When I was narrowing down programs and trying to choose which Grad School I wanted to attend I was split between the University of Wisconsin Madison and the University of Colorado at Boulder. Michigan State's Knight Center for Environmental Journalism was a big draw, but I didn't get the acceptance letter until just days before I had to make a decision, making a visit to the school impossible, so that pretty much counted them out. I chose UW because I loved Madison, and I felt like I would fit into the community much better than I would in Colorado.
As it turns out, its a good thing I chose UW instead of Colorado because CU Boulder is closing their Journalism school. It would have been incredibly unfortunate to be stuck there with the program completely restructuring. Most likely, I would have ended up with a graduate degree in something that didn't reflect my actual interests and job goals (probably information studies or multi media something or another.) I guess I dodged the proverbial bullet on that one.
Thanks to my Mom for this interesting article on the closing and how journalism, despite the massive loss of revenue in recent years, is expanding at an enormous rate due to the rise of new technologies. Universities need to find a way to fit the ever changing role of journalism into their programs.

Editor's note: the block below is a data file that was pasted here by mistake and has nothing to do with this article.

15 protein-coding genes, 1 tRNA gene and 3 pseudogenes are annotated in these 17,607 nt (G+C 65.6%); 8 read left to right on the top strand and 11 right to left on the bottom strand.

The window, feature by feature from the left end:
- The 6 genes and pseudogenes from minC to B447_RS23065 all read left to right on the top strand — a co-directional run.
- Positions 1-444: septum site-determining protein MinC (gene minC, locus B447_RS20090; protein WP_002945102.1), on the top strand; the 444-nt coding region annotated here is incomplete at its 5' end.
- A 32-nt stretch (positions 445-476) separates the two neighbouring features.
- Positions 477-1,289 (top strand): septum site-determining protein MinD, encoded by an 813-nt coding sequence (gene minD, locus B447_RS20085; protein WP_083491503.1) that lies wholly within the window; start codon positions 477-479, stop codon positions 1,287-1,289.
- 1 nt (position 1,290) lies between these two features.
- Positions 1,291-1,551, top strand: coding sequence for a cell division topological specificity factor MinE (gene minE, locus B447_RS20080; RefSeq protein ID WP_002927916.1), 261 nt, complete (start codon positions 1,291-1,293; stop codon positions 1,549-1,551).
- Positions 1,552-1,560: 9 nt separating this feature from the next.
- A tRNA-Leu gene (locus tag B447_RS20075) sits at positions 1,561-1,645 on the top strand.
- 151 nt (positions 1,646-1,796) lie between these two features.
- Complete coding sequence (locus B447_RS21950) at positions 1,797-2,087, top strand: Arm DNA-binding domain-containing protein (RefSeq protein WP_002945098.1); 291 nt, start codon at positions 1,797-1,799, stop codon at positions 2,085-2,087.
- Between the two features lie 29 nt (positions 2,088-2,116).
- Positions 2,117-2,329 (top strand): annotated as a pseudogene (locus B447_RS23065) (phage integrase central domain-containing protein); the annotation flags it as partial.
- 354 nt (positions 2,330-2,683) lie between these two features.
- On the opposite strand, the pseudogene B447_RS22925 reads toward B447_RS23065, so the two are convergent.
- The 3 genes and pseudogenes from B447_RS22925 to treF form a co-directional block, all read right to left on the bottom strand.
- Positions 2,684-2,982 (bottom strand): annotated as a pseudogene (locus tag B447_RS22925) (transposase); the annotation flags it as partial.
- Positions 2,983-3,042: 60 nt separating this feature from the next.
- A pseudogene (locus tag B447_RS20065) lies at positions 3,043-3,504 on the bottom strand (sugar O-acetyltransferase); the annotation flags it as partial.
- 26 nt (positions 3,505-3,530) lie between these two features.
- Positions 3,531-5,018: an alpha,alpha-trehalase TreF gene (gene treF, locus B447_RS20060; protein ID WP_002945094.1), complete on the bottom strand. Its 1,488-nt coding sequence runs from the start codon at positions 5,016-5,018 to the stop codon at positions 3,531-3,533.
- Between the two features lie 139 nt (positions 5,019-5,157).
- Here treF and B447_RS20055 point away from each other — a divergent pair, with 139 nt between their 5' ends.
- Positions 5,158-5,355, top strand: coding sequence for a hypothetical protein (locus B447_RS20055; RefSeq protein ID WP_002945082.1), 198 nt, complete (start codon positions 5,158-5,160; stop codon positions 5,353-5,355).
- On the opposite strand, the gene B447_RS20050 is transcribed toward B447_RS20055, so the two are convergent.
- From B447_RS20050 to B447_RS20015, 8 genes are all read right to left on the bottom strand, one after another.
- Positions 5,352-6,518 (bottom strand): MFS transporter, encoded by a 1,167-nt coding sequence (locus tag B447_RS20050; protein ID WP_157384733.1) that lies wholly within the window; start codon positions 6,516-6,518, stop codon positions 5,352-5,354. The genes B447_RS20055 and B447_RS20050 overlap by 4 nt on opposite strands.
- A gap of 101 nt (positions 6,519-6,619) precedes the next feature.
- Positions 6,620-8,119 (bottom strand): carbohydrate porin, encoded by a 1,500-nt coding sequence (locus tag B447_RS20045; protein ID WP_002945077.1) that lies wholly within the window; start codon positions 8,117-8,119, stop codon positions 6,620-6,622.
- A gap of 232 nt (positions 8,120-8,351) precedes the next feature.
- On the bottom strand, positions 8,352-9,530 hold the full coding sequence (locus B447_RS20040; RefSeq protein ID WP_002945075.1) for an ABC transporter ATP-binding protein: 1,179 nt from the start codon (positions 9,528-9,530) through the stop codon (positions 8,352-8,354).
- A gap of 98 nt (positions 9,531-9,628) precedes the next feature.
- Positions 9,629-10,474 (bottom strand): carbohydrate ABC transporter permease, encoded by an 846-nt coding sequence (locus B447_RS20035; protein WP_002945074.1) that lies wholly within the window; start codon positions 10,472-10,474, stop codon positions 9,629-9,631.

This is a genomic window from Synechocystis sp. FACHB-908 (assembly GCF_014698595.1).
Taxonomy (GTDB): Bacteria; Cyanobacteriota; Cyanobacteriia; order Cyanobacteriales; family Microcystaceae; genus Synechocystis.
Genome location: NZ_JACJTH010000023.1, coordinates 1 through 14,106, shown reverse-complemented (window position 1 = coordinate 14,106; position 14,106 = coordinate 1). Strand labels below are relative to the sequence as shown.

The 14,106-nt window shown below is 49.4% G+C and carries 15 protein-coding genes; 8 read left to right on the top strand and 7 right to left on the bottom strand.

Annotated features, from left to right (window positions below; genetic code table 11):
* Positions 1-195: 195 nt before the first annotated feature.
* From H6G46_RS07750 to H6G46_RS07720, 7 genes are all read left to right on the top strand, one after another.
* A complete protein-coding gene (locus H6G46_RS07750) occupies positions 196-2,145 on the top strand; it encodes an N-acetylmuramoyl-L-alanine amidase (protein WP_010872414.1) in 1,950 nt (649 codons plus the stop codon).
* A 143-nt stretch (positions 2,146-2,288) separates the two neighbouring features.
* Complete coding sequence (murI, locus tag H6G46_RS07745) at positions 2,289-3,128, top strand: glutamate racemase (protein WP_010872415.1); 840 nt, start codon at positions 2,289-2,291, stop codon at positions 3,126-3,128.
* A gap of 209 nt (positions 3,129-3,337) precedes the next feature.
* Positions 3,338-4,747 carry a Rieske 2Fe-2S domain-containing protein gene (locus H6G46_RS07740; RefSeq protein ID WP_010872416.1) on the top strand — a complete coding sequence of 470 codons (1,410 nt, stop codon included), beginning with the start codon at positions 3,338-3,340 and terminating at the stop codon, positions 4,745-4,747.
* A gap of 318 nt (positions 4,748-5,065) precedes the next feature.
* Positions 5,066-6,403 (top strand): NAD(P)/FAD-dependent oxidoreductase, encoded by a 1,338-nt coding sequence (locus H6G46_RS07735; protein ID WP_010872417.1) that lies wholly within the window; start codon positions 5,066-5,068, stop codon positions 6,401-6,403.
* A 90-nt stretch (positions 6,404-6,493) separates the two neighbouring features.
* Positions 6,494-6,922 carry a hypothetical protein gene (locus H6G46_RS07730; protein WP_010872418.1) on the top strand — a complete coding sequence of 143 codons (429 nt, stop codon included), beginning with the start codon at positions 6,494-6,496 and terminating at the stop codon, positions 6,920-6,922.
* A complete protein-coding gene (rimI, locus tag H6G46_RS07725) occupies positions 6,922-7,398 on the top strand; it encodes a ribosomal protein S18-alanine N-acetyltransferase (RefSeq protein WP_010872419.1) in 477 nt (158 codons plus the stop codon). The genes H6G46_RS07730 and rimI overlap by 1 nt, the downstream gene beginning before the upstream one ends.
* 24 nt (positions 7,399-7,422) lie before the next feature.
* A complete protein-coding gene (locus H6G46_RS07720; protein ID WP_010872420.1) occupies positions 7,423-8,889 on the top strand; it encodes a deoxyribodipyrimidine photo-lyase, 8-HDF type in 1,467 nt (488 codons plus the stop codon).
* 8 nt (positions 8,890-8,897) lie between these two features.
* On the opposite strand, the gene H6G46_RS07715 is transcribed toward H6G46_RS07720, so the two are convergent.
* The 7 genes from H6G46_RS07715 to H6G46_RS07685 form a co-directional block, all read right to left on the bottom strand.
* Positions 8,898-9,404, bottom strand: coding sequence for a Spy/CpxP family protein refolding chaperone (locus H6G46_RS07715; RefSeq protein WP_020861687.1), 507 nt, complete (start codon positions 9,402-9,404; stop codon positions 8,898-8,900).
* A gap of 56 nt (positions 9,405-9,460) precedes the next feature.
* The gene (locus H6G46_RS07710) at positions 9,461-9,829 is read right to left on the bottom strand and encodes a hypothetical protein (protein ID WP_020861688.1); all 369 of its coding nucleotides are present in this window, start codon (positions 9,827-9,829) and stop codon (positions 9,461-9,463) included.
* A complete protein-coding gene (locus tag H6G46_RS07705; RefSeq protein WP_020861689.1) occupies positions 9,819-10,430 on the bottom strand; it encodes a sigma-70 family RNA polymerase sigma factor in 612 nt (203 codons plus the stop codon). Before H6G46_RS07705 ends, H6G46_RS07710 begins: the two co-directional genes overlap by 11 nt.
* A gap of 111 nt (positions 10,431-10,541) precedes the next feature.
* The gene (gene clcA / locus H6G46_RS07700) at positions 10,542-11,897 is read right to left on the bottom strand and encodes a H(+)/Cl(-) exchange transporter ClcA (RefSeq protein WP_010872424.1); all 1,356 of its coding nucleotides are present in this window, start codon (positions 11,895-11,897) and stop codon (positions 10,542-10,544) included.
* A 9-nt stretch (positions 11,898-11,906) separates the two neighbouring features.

One quote from the article that I just want to highlight is from David Hazinski an associate professor at the University of Georgia's Journalism and Mass Communication program. Essentially he's explaining why journalists still have a role to play in a society that has been bombarded by instant opinion and commentary through blogs, twitter, etc. People trained in the technology are not the same as people who are trained in telling the story.
"Journalism isn't hardware. It is content and context. Someone is still going to have to go to that fire and shoot some video, interview the mayor, and analyze that stock report. Someone is still going to have to package it, if for no other reason than to save audiences time. Writing, interviewing, editing, and working under pressure will still be needed skills. Ethics and standards will become even more important as the sea of opinion grows deeper. The content and context will be distributed over many platforms but someone has to be at the top of the information food chain. Those people will be skilled journalists, not technicians."